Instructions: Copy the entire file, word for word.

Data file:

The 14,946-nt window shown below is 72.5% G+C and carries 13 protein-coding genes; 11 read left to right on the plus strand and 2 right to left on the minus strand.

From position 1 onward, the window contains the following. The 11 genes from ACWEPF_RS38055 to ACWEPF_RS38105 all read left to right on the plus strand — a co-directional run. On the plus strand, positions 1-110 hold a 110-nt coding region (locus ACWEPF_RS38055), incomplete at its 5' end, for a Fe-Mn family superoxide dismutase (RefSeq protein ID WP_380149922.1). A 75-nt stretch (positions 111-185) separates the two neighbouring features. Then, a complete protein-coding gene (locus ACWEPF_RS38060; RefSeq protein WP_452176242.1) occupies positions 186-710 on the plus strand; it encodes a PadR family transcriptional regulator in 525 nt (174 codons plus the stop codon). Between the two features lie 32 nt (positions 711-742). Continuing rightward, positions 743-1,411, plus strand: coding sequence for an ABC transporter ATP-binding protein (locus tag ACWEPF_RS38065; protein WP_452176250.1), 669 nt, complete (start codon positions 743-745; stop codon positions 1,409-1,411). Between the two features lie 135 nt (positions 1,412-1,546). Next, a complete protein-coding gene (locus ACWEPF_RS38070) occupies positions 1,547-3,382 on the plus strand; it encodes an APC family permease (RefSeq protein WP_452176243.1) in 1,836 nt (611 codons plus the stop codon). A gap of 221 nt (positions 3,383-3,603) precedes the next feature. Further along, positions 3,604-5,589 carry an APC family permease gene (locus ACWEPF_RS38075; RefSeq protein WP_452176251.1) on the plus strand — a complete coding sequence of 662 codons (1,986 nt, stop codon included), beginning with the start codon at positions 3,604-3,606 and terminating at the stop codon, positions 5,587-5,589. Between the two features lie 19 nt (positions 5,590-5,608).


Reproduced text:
The 14,946-nt window shown below is 72.5% G+C and carries 13 protein-coding genes; 11 read left to right on the plus strand and 2 right to left on the minus strand.

From position 1 onward, the window contains the following. The 11 genes from ACWEPF_RS38055 to ACWEPF_RS38105 all read left to right on the plus strand — a co-directional run. On the plus strand, positions 1-110 hold a 110-nt coding region (locus ACWEPF_RS38055), incomplete at its 5' end, for a Fe-Mn family superoxide dismutase (RefSeq protein ID WP_380149922.1). A 75-nt stretch (positions 111-185) separates the two neighbouring features. Then, a complete protein-coding gene (locus ACWEPF_RS38060; RefSeq protein WP_452176242.1) occupies positions 186-710 on the plus strand; it encodes a PadR family transcriptional regulator in 525 nt (174 codons plus the stop codon). Between the two features lie 32 nt (positions 711-742). Continuing rightward, positions 743-1,411, plus strand: coding sequence for an ABC transporter ATP-binding protein (locus tag ACWEPF_RS38065; protein WP_452176250.1), 669 nt, complete (start codon positions 743-745; stop codon positions 1,409-1,411). Between the two features lie 135 nt (positions 1,412-1,546). Next, a complete protein-coding gene (locus ACWEPF_RS38070) occupies positions 1,547-3,382 on the plus strand; it encodes an APC family permease (RefSeq protein WP_452176243.1) in 1,836 nt (611 codons plus the stop codon). A gap of 221 nt (positions 3,383-3,603) precedes the next feature. Further along, positions 3,604-5,589 carry an APC family permease gene (locus ACWEPF_RS38075; RefSeq protein WP_452176251.1) on the plus strand — a complete coding sequence of 662 codons (1,986 nt, stop codon included), beginning with the start codon at positions 3,604-3,606 and terminating at the stop codon, positions 5,587-5,589. Between the two features lie 19 nt (positions 5,590-5,608).